Benefits of babywearingDr. William Sears, a pediatrician, coined the phrase attachment parenting. One of Sears' principles of attachment parenting is babywearing and he attributes many benefits to babywearing and the in-arms style of parenting.
Claimed benefits of babywearing include:
- Mothers' progesterone (mothering hormone) is increased through physical contact with the infant, leading to a more intimate maternal bond, easier breastfeeding and better care, thus lowering the incidence of postpartum depression and psychosomatic illness.
- Infants who are carried are calmer because all of their primal/survival needs are met. The caregiver can be seen, heard, smelled, touched, tasted, provide feeding and the motion necessary for continuing neural development, gastrointestinal and respiratory health and to establish balance (inner ear development) and muscle tone is constant.
- Infants are more organized. Parental rhythms (walking, heartbeat, etc.) have balancing and soothing effects on infants.
- Infants are "humanized" earlier by developing socially. Babies are closer to people and can study facial expressions, learn languages faster and be familiar with body language.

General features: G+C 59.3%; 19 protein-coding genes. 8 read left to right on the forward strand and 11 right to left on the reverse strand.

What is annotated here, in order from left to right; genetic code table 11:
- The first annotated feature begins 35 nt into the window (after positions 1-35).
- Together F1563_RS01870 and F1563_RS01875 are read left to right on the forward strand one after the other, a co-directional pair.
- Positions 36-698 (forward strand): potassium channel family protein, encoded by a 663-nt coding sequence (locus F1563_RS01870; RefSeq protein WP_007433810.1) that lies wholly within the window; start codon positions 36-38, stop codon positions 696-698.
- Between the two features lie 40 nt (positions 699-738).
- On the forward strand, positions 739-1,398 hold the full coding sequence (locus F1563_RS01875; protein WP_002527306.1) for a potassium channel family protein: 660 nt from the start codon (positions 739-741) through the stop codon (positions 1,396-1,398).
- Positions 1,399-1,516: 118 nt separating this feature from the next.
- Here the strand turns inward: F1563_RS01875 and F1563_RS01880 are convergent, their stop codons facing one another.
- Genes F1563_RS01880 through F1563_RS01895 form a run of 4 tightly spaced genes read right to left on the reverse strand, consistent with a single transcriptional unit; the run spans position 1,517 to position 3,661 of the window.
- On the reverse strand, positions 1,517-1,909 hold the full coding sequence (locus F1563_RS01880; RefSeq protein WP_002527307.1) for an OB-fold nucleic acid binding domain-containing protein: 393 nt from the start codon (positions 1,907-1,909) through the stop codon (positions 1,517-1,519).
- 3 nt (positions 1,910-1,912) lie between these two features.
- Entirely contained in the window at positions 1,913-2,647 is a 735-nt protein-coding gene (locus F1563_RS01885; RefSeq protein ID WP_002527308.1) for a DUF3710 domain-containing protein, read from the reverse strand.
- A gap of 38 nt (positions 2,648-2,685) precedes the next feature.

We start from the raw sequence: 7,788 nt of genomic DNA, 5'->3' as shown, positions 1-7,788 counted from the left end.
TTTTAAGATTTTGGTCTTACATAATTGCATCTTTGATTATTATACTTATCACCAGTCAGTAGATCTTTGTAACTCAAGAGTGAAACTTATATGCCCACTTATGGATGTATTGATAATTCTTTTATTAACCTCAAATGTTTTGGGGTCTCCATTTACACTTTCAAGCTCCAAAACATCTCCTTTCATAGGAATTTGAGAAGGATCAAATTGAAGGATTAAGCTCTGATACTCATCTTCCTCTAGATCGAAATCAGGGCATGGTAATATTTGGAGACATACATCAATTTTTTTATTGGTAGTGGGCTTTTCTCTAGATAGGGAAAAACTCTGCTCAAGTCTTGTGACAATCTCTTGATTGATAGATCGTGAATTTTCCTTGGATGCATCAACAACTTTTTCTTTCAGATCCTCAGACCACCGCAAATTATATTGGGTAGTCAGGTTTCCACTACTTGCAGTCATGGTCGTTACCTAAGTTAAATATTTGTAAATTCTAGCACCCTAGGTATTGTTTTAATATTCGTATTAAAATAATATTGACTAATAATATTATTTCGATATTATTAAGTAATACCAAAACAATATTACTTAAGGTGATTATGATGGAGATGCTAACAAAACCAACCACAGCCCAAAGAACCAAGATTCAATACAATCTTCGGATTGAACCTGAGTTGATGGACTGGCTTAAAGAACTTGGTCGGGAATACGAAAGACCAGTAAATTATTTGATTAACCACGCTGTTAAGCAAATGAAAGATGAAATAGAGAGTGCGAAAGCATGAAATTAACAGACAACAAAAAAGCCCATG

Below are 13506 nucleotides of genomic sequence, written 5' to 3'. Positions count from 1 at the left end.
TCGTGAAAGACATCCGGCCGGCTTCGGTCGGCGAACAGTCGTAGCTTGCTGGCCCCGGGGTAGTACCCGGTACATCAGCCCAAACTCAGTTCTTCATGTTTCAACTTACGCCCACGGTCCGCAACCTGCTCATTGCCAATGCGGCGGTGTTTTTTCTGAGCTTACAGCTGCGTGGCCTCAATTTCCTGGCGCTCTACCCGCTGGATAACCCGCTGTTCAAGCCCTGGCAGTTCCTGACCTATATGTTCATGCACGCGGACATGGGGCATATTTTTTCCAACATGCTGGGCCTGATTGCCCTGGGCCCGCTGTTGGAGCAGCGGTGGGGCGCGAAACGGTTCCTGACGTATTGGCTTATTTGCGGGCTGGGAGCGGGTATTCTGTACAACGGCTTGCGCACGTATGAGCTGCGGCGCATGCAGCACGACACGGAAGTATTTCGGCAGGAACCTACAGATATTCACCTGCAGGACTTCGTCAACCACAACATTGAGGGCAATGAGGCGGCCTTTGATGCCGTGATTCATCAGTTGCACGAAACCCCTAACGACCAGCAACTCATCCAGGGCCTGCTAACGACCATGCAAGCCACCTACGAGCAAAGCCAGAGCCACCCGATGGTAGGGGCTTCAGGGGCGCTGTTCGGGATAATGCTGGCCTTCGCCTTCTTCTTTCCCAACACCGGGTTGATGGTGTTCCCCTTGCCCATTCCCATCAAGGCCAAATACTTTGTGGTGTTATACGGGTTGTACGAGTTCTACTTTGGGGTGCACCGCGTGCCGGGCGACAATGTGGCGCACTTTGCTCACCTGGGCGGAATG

- Contrary to western cultural myths, independence is established earlier.
- Attachment between child and caregiver is more secure.
- Decreases risk of positional plagiocephaly ("flat head syndrome") caused by extended time spent in a car seat and by sleeping on the back. Sleeping on the back is recommended to decrease the risk of SIDS. Cranial distortion resulting from non-vehicular time in car seats has shown to be more severe than in children who develop plagiocephaly from back-lying on a mattress. Concern over plagiocephaly has also led the American Academy of Pediatrics to recommend that infants “should spend minimal time in car seats (when not a passenger in a vehicle) or other seating that maintains supine positioning. None of the babywearing positions require infants to lie supine while being carried. Infants can even be worn while they sleep, also decreasing sleeping time spent in a supine position.